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Archive for May 10th, 2009

Spring Sock-Drawer Cleaning

Sunday, May 10th, 2009

(Note: I realize that if you are not into socks and socknitting, this will seem extreme. I invite you to look at your own life… it is pretty common for humans to have some sort of extreme side to them. Socks are colorful, affordable, and don’t take a barn to store them in… so I’m really fine with my own personal flavor of obsession. Besides, if simple things can make us happy, things are good!)

A few weeks ago we got home pretty late. I knew I was not focused enough to do administrative work, but I was not ready to head to sleep yet. I went upstairs to the bedroom for something, and realized that it was pretty impossible to close my sock drawer.

socklaundrybasket400.jpg

You see, I have pretty much been fascinated and obsessed with socks for probably four decades. I came of age in the 70’s. (I started middle school in 1969 and was first married in 1980.)

When I was just starting to notice fashion, there were fun rainbow socks, toe socks, argyles (in nasty nylon, but they came in a lot of colors), many more colorful choices. I was also in love with the colors worn by Twiggy in Seventeen Magazine.sockstrash.jpg

Do you remember the brightly-colored styles that came out around the time when “Laugh-In,” I Dream of Jeannie, The Brady Bunch and The Partridge Family were on TV? I am about the same age as “Marcia Brady,” Donny Osmond and Michael Jackson.

In addition to the 70’s influence, and my strong preference for bright colors, another important influence was my love for wool. You see, I made a chance purchase with my adolescent babysitting income at a local discount store. socksgive.jpgI found cobalt blue washable wool socks in the ice-skating department (of Meijer Thrifty Acres, probably about 1973).

I liked the bright color, and they promised warmth outdoors. I had money burning a hole in my pocket… and those socks became favorites instantly. They were SO comfy and SO warm that I was delighted! From that point on I was sold on wool socks. After all, nobody has feet as cold as mine… or so it seems.

Since I like wool and bright colors, and I have size 6 narrow US size feet, I rarely can find commercial socks that fit and are my preferred fiber/colors. I can find two out of three, but very rarely all three preferences are covered in a single pair.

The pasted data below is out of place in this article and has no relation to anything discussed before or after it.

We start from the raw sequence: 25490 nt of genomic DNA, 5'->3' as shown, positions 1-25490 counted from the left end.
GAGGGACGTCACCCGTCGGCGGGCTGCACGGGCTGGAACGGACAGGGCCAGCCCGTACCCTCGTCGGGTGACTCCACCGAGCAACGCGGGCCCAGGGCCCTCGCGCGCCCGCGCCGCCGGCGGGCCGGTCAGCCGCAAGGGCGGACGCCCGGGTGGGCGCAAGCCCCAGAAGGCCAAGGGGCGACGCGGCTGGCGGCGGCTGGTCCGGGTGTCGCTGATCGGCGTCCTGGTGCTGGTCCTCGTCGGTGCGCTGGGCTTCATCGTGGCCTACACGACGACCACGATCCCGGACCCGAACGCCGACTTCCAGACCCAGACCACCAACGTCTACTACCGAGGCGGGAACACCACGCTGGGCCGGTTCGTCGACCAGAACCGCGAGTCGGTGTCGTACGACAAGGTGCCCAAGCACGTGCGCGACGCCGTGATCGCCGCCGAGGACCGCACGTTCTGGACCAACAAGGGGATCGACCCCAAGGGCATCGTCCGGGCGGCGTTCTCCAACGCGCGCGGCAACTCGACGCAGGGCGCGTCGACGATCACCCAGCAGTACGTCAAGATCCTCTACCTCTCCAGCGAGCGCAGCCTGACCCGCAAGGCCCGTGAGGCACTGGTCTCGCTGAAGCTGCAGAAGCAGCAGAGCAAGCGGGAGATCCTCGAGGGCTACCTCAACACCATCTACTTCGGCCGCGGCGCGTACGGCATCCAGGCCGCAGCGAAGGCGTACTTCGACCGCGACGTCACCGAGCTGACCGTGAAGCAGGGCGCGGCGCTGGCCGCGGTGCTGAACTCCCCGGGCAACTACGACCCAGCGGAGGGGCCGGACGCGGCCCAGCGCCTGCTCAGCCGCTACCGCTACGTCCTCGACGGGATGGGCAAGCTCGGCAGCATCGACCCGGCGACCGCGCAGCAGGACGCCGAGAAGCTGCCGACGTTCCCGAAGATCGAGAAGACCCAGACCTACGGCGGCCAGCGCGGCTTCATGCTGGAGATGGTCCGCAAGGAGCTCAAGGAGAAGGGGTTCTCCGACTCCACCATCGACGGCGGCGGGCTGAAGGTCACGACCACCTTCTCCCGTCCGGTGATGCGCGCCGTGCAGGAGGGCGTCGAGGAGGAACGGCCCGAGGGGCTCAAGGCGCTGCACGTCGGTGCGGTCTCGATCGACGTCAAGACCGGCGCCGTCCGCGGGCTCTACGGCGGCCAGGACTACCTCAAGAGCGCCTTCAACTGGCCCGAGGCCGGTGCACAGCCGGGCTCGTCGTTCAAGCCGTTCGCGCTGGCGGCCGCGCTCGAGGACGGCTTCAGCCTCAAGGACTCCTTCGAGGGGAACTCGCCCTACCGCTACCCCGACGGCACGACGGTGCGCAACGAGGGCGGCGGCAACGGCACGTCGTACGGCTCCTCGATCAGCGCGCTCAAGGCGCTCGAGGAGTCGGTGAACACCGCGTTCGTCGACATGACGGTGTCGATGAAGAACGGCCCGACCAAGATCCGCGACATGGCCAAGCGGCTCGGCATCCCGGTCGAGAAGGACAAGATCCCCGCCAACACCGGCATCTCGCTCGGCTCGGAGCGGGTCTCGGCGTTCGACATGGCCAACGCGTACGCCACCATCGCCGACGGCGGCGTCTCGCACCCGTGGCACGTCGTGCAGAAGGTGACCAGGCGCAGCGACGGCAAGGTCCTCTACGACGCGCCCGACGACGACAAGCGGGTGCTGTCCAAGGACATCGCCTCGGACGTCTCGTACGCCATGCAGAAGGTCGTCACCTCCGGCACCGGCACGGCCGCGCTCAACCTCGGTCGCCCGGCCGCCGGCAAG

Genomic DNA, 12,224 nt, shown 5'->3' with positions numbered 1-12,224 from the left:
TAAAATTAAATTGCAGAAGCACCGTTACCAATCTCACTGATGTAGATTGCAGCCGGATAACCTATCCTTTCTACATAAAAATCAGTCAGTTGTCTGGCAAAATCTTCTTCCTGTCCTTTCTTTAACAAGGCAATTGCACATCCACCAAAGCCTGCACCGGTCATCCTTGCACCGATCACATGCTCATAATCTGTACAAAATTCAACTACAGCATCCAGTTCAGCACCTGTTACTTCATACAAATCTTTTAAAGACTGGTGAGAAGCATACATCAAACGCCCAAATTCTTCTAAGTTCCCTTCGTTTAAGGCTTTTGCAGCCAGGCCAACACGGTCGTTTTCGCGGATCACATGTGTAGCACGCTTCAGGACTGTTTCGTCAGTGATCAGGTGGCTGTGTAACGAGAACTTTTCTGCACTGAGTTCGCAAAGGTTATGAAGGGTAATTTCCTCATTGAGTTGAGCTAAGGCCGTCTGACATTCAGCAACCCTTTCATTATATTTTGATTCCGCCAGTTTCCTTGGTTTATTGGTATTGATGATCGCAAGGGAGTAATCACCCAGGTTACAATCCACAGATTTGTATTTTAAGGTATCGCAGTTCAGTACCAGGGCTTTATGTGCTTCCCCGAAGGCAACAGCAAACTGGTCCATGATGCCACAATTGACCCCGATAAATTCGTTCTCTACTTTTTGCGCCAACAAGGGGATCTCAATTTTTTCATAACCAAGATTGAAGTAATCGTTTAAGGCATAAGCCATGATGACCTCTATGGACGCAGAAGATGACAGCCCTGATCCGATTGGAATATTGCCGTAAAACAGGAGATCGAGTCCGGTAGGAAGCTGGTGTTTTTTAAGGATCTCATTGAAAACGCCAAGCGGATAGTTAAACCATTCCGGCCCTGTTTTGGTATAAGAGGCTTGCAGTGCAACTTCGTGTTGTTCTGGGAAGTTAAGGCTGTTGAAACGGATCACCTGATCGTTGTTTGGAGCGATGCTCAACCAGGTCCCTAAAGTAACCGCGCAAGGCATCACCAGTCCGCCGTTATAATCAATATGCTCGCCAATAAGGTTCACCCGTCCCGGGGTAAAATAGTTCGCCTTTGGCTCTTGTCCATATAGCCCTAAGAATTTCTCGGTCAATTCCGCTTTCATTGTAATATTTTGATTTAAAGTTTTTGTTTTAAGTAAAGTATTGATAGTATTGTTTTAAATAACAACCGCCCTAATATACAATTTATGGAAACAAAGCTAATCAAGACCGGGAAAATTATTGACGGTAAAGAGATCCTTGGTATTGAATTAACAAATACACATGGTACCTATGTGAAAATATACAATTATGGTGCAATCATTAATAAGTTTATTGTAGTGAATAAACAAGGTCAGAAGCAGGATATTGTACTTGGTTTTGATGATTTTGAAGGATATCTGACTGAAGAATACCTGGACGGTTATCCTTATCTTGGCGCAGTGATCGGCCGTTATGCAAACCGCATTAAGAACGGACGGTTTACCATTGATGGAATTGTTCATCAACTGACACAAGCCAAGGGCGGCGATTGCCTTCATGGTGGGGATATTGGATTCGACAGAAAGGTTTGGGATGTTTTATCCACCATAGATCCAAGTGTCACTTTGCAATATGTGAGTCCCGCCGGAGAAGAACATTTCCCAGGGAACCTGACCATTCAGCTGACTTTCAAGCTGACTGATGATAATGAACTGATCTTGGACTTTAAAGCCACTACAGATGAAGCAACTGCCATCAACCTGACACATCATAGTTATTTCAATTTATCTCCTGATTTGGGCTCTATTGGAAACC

I had 82 pairs of socks before I started knitting them. On top of that, since 2001 I have handknit 169 pairs, many of those for myself. It was time to say goodbye to some old “friends,” so that I could close the sock drawer again. Finally.

I made a few rules that worked for me:
1) If it’s not handknit, I will not darn it, so commercial sox with holes go in the trash.
2) Commercial cotton pairs which are so thin I could not knit them by hand, can stay.
3)
Commercial socks in the same gauge as handknit socks, must go because I do not wear them. I finally realized why some “favorites” were never getting worn, and this was the reason.
4)
Synthetics go, no matter how sentimental, take a photo before giving away if it helps say goodbye.
5)
If I only can find one sock in that pair and have not seen it in a long while, it gets tossed.
6) Black or gray only stay if they fill a need that is just not filled by any other pair in the “keep” pile.

Funny, the hardest thing for me was giving away the lime green snakeskin-patterned socks (nylon) I bought as a souvenir when I went to New York City. I think I wore them once. My feet do not like synthetics! They went to a good home once I was able to let go.

Photo exhibit 1: Before. Just the socks that were clean and in my drawer, there were a solid handful more waiting to be laundered. I handwashed another six pairs Friday, not shown here.

Photo exhibit 2: Thirty-two (32) single socks… equals 16 pairs, but they did not match up exactly. Tossed in the trash. These were not good enough to be darned or repaired, and were in unacceptable shape to give away.

Photo exhibit 3: Twenty-eight (28) pairs of socks to give away. Half went to a friend who loves color, and the other half (mostly black) went to charity.

Photo exhibit 4: The basket that went back up to the sock drawer (which now closes, thank you very much). No, I didn’t count. Then again, this was not all of my socks… just those clean and ready to be put away.

socksafter.jpg

Now if I could only find this decisiveness and energy for some other projects in my life. The delay is agonizing sometimes, between the discovery of my need to decide, and the clarity to make decisions. I’m getting better, but I do get impatient at times.

Does anybody else have something like my sock drawer in their life? A project that waits too long while you wait for some sort of decisiveness and clarity, in order to make it better???